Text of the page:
A picture containing text, grass, outdoor, sidewalk

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I check out a variety of breakfast and lunch places in my walking range, all staffed with friendly people: wife and husband Evinn and Bill at Crumpets; Will at Calabresella’s Subs; Ramon, Wilfredo, and Erica at Palermo’s in the Mercantile; Jason at POP ROC; and the nice folks at the café in the Art Deco Times Square Building.

Oh and there’s my German class meet-up at Spot Coffee or Matilda’s every Thursday.

I shop at the East and Winton Wegmans, carrying a backpack which $85 of groceries usually fits nicely in. I walk there, but if there are people at the corner bus stop when I leave, I sometimes take the bus home.

I can extend my walking to Pittsford Plaza and even to Charlotte, but it has to be on a beautiful day. Otherwise, either the Monroe and Lake bus gets me there.

A word about RTS. It’s convenient enough. I love the new 41 Culver/Goodman Crosstown bus. I tell people that in my lifetime (73 years) I count three good “bonus” things coming along: Cherry Coke, Milky Way Dark, and the #41 Crosstown bus.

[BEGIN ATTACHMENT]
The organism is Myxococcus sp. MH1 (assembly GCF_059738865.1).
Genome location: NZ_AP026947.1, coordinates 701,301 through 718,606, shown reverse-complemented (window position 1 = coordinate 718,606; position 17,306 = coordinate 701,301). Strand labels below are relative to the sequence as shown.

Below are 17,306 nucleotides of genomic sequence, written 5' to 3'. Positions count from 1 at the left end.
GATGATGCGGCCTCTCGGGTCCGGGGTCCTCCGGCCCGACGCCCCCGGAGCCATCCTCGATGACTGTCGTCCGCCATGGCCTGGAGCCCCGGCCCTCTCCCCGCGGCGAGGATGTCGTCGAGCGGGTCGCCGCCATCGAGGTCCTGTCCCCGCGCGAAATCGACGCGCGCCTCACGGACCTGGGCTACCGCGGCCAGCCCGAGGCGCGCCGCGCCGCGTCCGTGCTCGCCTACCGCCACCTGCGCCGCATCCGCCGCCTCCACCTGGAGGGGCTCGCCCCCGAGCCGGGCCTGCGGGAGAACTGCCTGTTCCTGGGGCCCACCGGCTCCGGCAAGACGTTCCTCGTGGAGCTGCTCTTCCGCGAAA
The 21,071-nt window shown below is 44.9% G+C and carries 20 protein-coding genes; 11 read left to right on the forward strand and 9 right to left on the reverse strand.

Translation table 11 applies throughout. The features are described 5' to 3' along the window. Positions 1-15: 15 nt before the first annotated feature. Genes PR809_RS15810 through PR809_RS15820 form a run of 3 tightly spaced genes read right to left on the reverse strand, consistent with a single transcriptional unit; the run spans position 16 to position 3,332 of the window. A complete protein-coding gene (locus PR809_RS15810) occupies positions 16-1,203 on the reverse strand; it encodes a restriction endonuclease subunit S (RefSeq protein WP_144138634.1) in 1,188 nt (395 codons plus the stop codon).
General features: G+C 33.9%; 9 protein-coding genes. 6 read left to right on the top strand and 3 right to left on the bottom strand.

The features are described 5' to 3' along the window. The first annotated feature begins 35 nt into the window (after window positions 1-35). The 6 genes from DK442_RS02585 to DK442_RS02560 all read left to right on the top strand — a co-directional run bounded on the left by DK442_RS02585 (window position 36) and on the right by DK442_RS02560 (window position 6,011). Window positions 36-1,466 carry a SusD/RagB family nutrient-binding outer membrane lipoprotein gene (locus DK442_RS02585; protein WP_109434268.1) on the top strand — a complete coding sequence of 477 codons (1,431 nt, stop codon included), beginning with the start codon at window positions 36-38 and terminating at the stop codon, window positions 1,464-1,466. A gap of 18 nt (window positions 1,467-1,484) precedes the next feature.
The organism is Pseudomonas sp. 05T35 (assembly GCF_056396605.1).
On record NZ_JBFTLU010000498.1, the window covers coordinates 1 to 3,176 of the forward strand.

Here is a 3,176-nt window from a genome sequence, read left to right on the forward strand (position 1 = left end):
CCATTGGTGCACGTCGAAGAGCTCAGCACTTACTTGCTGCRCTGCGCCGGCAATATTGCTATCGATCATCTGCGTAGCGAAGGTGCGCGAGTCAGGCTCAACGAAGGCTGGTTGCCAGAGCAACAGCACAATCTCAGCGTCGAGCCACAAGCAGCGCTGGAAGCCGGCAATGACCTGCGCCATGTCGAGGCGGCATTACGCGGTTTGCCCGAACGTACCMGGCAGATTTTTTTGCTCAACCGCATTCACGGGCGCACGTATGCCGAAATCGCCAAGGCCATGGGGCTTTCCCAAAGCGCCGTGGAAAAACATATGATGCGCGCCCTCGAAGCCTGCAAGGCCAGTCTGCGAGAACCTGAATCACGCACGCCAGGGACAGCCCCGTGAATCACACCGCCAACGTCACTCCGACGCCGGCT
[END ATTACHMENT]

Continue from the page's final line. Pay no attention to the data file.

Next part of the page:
I think I could be very happy living in Manhattan (if I had the income). So I go there often and I have made the trip variously by plane, train, bus, and as a passenger in a car. Amtrak is the best for me, I think. More opportunity for movement, a café car break, and the leisure to read and just think.

Then there are times when a car ride is more essential than just for a psychological boost. I’m glad I have friends with cars and it’s wonderful to hit the road and head out into the country and those wide-open, blue-sky spaces (vs. interestingly cluttered city ones). 

This puts me in the “riding shotgun” seat and for that, I am grateful to GPS, since my map-reading and directional skills are abysmal.

Once in 40 years of non-driving, I borrowed my brother’s car to go to a wedding. It’s true, that like riding a bicycle, once you learn, you never forget. But a lot of things had changed about a car – the door locks, the ignition, other unfamiliar gizmos. So it was dicey. Then there was the violent thunderstorm on the way home.

I worry sometimes that I am so out-of-practice and would be very reluctant to take the wheel in case of any emergency or merely to relieve a fatigued driver on one of those blue-sky rides. I have kept up my license and even became a member of the Automobile Club of America “just in case” but I never really want to drive again. That’s not so good.